General lien: A lien that includes all the property owned by a debtor, rather than a specific property. Also see Specific Lien.
General warranty deed: A deed which conveys not only all the grantor's interests in and title to the property to the grantee, but also warrants that if the title is defective or has a "cloud" on it (such as mortgage claims, tax liens, title claims, judgments, or mechanic's liens against it) the grantee may hold the grantor liable. A general warranty deed offers the most protection of any deed.
Ginnie Mae: See GNMA (Government National Mortgage Association)
GNMA (Government National Mortgage Association): Also known as "Ginnie Mae," provides sources of funds for residential mortgages, insured or guaranteed by FHA or VA.
Good faith estimate: A written estimate of closing costs which a lender must provide you within three days of submitting an application.
Government survey method: A system of land description (not used in Texas) which uses meridians (north and south lines) and base lines (east and west lines). Areas include quadrangles (24 miles on each side), townships (6 miles on each side), and sections (1 mile on each side).
Grace period: A period of time during which a loan payment may be paid after its due date but not incur a late penalty. Such late payments may be reported on your credit report.
Graduated payment mortgage (GPM): A type of flexible-payment mortgage where the payments increase for a specified period of time and then level off. This type of mortgage has negative amortization built into it.
Grandfather clause: The clause in a law permitting the continuation of a use, business, etc., which, when was permissible but, because of a change in the law is now not permissible.
Grantee: A person to whom real estate is conveyed the buyer.
Grantor: A person conveying real estate by deed the seller.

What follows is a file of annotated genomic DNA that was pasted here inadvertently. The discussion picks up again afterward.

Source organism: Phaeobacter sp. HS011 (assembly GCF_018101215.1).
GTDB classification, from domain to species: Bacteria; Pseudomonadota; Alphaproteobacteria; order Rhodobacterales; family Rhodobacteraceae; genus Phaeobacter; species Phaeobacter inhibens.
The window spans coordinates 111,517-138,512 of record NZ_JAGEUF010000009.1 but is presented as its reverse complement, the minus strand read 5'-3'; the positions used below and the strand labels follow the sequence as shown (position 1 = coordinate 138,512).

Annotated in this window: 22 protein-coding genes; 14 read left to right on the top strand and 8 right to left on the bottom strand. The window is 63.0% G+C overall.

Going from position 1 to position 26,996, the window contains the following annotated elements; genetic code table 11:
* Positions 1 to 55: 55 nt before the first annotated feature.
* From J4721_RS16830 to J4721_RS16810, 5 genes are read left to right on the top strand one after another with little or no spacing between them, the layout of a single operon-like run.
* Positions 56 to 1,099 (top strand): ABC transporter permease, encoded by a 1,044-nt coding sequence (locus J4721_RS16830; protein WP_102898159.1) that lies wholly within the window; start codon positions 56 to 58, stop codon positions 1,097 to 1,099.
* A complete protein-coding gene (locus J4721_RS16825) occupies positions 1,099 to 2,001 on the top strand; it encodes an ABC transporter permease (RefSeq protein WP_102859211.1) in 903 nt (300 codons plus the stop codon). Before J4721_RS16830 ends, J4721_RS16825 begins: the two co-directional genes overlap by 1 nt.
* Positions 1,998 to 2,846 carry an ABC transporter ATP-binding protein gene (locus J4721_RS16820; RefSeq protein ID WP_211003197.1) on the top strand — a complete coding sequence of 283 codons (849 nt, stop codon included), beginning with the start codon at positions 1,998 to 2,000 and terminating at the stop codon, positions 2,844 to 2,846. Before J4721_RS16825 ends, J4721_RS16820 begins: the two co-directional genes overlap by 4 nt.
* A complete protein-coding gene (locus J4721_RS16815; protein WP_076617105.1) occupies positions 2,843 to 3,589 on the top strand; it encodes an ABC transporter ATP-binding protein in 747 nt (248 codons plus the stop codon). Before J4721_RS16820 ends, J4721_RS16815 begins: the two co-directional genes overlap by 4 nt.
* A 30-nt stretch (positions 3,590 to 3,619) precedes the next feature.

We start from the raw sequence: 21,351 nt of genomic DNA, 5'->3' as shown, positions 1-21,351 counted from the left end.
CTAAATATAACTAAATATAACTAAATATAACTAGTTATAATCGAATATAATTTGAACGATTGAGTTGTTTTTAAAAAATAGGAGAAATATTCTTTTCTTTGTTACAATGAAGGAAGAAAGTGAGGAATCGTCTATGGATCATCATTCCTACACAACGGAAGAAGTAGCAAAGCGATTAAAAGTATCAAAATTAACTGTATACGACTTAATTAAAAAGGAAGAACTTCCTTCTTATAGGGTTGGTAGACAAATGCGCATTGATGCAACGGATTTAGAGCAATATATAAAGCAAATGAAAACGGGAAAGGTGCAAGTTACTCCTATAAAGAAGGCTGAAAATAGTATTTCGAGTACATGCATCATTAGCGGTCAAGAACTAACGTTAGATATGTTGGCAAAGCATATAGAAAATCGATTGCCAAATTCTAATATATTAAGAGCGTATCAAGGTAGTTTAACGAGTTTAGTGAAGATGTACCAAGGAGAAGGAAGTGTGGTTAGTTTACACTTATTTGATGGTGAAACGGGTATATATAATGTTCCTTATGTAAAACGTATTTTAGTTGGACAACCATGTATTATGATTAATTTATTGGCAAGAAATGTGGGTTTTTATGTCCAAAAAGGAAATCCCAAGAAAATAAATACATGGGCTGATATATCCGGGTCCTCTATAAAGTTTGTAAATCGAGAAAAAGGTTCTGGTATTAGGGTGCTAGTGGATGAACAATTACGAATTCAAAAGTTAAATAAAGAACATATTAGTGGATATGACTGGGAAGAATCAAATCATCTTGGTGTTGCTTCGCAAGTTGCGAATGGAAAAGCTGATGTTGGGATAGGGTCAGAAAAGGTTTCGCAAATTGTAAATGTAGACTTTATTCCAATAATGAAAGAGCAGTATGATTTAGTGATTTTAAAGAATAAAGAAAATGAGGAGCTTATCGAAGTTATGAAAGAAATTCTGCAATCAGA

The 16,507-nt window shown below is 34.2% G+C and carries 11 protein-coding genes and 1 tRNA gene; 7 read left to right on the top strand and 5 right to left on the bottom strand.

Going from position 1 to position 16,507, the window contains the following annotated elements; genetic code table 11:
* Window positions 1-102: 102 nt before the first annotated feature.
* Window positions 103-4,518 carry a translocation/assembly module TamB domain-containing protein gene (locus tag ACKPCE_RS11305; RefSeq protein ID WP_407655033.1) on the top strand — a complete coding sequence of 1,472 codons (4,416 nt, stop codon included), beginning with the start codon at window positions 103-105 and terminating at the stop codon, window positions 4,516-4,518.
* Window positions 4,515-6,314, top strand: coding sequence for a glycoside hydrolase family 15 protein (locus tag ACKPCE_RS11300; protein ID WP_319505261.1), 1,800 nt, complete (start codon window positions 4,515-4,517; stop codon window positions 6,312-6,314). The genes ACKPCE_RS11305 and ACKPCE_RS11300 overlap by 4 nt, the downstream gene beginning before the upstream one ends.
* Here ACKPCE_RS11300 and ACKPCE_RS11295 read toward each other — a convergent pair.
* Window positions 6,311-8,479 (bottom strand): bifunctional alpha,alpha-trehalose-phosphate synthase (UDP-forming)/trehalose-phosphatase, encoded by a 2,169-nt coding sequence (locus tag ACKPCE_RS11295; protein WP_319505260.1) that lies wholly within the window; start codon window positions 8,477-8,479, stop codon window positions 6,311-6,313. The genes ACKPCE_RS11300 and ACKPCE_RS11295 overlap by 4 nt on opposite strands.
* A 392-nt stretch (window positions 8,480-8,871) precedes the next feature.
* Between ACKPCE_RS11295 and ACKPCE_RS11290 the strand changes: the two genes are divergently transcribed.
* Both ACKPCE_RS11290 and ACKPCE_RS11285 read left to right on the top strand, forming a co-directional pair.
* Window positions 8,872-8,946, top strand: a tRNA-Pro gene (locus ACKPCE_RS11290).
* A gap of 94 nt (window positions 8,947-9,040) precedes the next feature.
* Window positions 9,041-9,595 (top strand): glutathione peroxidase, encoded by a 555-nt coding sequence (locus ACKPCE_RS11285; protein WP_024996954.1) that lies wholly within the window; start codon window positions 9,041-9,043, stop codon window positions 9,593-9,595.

Gross debt service: The amount of money needed to pay principal, interest and taxes, and sometimes energy costs. If the dwelling unit is a condominium, all or a portion of common fees are excluded, depending on what expenses are covered.
Gross income: For qualifying purposes, the income of the borrower before taxes or expenses are deducted.
Gross lease: A property lease where the landlord pays charges regularly incurred by the owner, such as taxes, insurance, utilities, and repairs.
Ground rent: Rent paid for vacant land. If the property is improved, ground rent is the portion attributable to the land only.
Growing equity mortgage (GEM): A fixed-rate mortgage that provides scheduled payment increases over an established period of time. The increased amount of the monthly payment is applied directly toward reducing the remaining balance of the mortgage.
Guarantee mortgage: A mortgage that is guaranteed by a third party.
Habendum clause: The "to have and hold" clause which defines or limits the quantity of the estate granted in the premises of the deed.
Hazard insurance: A form of insurance in which the insurance company protects the insured from specified losses, such as fire, windstorm and the like.
Heirs and Assigns: (1) An heir is one who receives property from someone who has died. One who might inherit or succeed to an interest in a property under the rules of law applicipable when a property owner dies. (2) Assigns: A person or persons to whom a property right is transferred.
Hereditaments: Property, personal and real, capable of being inherited.
Holographic will: Will written entirely in the testator's handwriting but has not been witnessed.
Home equity conversion mortgage (HECM): Usually referred to as a reverse annuity mortgage, what makes this type of mortgage unique is that instead of making payments to a lender, the lender makes payments to you. It enables older home owners to convert the equity they have in their homes into cash, usually in the form of monthly payments. Unlike traditional home equity loans, a borrower does not qualify on the basis of income but on the value of his or her home. In addition, the loan does not have to be repaid until the borrower no longer occupies the property.